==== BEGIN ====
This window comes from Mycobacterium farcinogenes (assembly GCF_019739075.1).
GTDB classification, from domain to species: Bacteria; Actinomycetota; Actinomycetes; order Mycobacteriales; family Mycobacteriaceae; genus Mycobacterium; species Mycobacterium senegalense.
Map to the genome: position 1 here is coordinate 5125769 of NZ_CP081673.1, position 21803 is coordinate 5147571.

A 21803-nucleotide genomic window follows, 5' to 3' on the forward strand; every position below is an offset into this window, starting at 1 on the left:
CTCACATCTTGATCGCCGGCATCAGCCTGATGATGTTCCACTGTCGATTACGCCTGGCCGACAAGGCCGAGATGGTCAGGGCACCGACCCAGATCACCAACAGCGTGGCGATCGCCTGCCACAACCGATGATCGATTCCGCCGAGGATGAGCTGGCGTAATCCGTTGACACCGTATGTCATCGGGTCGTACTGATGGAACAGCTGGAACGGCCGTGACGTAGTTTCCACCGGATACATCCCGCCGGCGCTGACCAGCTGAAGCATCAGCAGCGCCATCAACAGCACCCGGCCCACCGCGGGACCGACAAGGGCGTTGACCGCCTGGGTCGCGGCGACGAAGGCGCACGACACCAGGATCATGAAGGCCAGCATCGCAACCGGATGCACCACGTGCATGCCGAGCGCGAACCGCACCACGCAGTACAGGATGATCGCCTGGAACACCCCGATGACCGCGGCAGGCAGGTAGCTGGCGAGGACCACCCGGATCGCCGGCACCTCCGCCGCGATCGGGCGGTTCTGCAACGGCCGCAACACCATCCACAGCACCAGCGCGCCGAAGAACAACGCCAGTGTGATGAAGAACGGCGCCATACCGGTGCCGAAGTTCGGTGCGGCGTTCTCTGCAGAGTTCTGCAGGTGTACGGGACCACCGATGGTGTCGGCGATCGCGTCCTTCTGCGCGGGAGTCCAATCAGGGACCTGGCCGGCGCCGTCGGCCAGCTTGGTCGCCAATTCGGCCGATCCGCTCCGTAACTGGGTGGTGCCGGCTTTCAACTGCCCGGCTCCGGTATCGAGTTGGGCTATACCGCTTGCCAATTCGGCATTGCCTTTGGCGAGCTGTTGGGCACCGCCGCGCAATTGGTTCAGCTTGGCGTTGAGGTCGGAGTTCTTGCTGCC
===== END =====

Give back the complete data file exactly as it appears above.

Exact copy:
This window comes from Mycobacterium farcinogenes (assembly GCF_019739075.1).
GTDB classification, from domain to species: Bacteria; Actinomycetota; Actinomycetes; order Mycobacteriales; family Mycobacteriaceae; genus Mycobacterium; species Mycobacterium senegalense.
Map to the genome: position 1 here is coordinate 5125769 of NZ_CP081673.1, position 21803 is coordinate 5147571.

A 21803-nucleotide genomic window follows, 5' to 3' on the forward strand; every position below is an offset into this window, starting at 1 on the left:
CTCACATCTTGATCGCCGGCATCAGCCTGATGATGTTCCACTGTCGATTACGCCTGGCCGACAAGGCCGAGATGGTCAGGGCACCGACCCAGATCACCAACAGCGTGGCGATCGCCTGCCACAACCGATGATCGATTCCGCCGAGGATGAGCTGGCGTAATCCGTTGACACCGTATGTCATCGGGTCGTACTGATGGAACAGCTGGAACGGCCGTGACGTAGTTTCCACCGGATACATCCCGCCGGCGCTGACCAGCTGAAGCATCAGCAGCGCCATCAACAGCACCCGGCCCACCGCGGGACCGACAAGGGCGTTGACCGCCTGGGTCGCGGCGACGAAGGCGCACGACACCAGGATCATGAAGGCCAGCATCGCAACCGGATGCACCACGTGCATGCCGAGCGCGAACCGCACCACGCAGTACAGGATGATCGCCTGGAACACCCCGATGACCGCGGCAGGCAGGTAGCTGGCGAGGACCACCCGGATCGCCGGCACCTCCGCCGCGATCGGGCGGTTCTGCAACGGCCGCAACACCATCCACAGCACCAGCGCGCCGAAGAACAACGCCAGTGTGATGAAGAACGGCGCCATACCGGTGCCGAAGTTCGGTGCGGCGTTCTCTGCAGAGTTCTGCAGGTGTACGGGACCACCGATGGTGTCGGCGATCGCGTCCTTCTGCGCGGGAGTCCAATCAGGGACCTGGCCGGCGCCGTCGGCCAGCTTGGTCGCCAATTCGGCCGATCCGCTCCGTAACTGGGTGGTGCCGGCTTTCAACTGCCCGGCTCCGGTATCGAGTTGGGCTATACCGCTTGCCAATTCGGCATTGCCTTTGGCGAGCTGTTGGGCACCGCCGCGCAATTGGTTCAGCTTGGCGTTGAGGTCGGAGTTCTTGCTGCC